One of Scotland’s Great Trails, the Ayrshire Coastal Path runs 100 miles between Glenapp in the South and Wemyss Bay in the North. It is a perfect mix of inland and on-beach sections which keeps things varied and interesting. With either Ailsa Craig or Isle of Arran as your companion for the vast majority of the way, there is always some stunning scenery to gaze out at (if you get the weather!) From golden sandy beaches to rugged rocky shorelines, Ayrshire has it all!
The path was created by the Rotary Club of Ayr, and alongside a small group of volunteers they work tirelessly to ensure that the trail is well maintained for the enjoyment of thousands of locals and visitors alike. Please show your support by purchasing a copy of the official Ayrshire Coastal Path Guide Book which contains up-to-date route information as well as a wealth of information on the history and geography of the area.
What made you decide to walk the Ayrshire Coastal Path?
Being from Ayrshire I had of course already completed short sections of the coastal path in my 35 years! However over the past year or so the more I saw of it the more I dreamt of walking the entire way and in April 2017 the perfect opportunity presented itself. I was looking to challenge myself to raise funds for the Mark McCloskey Foundation, an epilepsy charity being set up by a close friend in memory of her late husband. As a regular walker I knew that if I wanted people to donate to the cause it had to be something pretty big! And so the Ayrshire Coastal Path it was!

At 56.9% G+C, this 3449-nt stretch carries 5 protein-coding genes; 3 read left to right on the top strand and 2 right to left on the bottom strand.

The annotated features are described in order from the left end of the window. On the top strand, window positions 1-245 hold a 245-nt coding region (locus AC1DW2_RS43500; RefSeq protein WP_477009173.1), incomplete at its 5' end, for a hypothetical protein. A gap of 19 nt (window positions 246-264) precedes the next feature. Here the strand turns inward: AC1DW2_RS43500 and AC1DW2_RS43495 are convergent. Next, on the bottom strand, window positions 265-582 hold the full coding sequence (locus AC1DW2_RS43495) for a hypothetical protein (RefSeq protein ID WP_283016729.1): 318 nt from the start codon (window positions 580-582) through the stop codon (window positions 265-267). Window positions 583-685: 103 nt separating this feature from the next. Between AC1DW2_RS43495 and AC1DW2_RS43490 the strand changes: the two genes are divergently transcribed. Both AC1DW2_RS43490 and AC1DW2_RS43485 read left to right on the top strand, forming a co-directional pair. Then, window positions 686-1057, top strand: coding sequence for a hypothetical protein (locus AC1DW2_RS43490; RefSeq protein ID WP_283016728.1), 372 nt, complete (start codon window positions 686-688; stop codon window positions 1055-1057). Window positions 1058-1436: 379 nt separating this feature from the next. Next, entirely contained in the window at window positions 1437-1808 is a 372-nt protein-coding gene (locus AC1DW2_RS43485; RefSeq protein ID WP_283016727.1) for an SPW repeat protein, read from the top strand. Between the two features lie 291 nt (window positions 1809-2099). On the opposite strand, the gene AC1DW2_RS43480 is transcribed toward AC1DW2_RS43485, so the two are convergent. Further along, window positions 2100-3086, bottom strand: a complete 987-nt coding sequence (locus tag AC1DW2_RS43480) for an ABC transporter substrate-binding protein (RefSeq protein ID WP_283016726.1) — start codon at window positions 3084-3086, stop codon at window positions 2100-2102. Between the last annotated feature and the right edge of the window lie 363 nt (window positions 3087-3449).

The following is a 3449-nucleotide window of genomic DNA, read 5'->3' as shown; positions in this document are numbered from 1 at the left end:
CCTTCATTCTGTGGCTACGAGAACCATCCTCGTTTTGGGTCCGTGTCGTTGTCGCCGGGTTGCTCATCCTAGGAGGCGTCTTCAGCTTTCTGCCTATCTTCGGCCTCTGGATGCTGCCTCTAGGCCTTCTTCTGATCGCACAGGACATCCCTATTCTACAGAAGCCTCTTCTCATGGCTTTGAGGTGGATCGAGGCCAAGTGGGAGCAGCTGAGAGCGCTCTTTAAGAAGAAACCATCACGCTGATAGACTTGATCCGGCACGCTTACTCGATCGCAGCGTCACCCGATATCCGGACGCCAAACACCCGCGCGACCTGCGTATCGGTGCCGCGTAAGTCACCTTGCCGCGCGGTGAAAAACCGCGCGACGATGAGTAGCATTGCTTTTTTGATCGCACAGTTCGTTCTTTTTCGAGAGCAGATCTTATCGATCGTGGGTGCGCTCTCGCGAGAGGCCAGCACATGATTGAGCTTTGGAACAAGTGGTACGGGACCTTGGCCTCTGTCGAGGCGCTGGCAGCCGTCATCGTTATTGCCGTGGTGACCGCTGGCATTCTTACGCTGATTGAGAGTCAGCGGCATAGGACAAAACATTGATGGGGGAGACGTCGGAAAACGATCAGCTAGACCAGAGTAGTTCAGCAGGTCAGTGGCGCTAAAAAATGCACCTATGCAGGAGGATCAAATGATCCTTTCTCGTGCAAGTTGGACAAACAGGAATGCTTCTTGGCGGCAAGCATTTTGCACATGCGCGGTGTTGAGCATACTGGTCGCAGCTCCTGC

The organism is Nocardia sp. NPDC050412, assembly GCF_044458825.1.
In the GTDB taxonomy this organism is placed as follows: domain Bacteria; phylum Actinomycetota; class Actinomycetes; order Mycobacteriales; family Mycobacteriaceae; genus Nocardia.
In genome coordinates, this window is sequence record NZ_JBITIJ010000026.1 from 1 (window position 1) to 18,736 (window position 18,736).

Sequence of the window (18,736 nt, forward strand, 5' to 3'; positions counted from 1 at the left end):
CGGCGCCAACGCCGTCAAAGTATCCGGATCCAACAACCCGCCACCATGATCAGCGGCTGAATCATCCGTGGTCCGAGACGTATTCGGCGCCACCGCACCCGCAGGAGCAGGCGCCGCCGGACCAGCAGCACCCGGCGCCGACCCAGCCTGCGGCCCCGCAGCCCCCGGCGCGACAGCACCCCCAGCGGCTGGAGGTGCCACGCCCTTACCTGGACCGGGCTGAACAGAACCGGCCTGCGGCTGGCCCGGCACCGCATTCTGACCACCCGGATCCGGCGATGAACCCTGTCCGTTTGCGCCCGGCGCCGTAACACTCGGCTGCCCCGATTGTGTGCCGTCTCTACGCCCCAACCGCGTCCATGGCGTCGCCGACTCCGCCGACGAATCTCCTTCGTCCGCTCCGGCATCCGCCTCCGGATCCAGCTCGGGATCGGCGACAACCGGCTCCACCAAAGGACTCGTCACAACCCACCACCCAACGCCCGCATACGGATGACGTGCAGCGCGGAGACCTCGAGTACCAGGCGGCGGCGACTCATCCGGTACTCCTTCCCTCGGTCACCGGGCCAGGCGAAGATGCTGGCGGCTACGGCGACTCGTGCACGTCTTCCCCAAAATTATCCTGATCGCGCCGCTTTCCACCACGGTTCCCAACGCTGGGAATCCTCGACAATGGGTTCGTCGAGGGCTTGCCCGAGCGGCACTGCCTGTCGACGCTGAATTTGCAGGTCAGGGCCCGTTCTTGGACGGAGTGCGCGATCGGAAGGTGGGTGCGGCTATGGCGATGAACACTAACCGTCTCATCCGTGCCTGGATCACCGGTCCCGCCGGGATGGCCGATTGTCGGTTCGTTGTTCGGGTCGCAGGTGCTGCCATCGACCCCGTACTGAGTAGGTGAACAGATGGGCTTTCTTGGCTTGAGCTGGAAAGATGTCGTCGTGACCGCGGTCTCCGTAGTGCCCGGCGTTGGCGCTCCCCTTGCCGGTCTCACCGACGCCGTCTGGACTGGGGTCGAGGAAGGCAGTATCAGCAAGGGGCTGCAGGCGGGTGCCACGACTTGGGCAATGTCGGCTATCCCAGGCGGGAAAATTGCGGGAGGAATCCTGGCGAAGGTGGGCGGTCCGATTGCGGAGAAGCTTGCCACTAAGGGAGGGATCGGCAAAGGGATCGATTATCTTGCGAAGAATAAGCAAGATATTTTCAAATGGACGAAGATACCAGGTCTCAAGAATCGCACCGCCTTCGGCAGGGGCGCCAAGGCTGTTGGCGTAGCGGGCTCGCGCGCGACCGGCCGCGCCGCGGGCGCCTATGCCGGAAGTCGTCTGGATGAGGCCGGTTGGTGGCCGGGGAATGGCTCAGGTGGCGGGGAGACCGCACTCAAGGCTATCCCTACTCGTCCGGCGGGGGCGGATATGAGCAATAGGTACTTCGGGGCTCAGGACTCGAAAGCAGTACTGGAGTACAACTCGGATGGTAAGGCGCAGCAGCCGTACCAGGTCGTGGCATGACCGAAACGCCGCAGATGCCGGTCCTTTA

How long did it take you? And how many miles? (Janet Duncan)
I split the route into 4 days walking approx 25 miles per day. As much as I wanted to raise a lot of money for the charity, I also wanted to enjoy the experience and so I decided not to attempt it over consecutive days but rather to complete the walk over the course of the month of April. I opted for days with better weather forecast when possible and ensured I had at least one rest day in between outings. Living in Ayrshire it was amazing to be able to come home to my own bed each day! Read detailed reviews about each section at the links below…..
Day One: Glenapp to Girvan
Day Two: Girvan to Ayr
Day Three: Ayr to Ardrossan
Day Four: Ardrossan to Wemyss Bay
Is the signage easy to follow for the whole way? (Elaine Ross)
On the whole, I found the Ayrshire Coastal Path to be extremely well way-marked. The Ayr Rotary Club team who created the trail have been able to find a good balance between having enough signs to know where you need to go, but not too many that they spoil the walk. Along the whole 100 mile route I only came across one or two occasions where a way marker would have been beneficial. I was glad that I had a printed route description with me as a backup, although in hindsight I didn’t make the best choice: I thought I could trust the information on the Walkhighlands website but unfortunately I found it to be out of date and/or confusing at times so I would not recommend doing the same. I would have been better to have purchased a copy of the official Ayrshire Coastal Path Guide Book. I was also using a mobile mapping app on my phone to follow a pre-planned route. If you use a combination of the information contained in my report, the guide book and a mapping app then you can’t go far wrong!
Any recovery tips if someone else decides to do it in marathon blocks? (Carolyn Smith)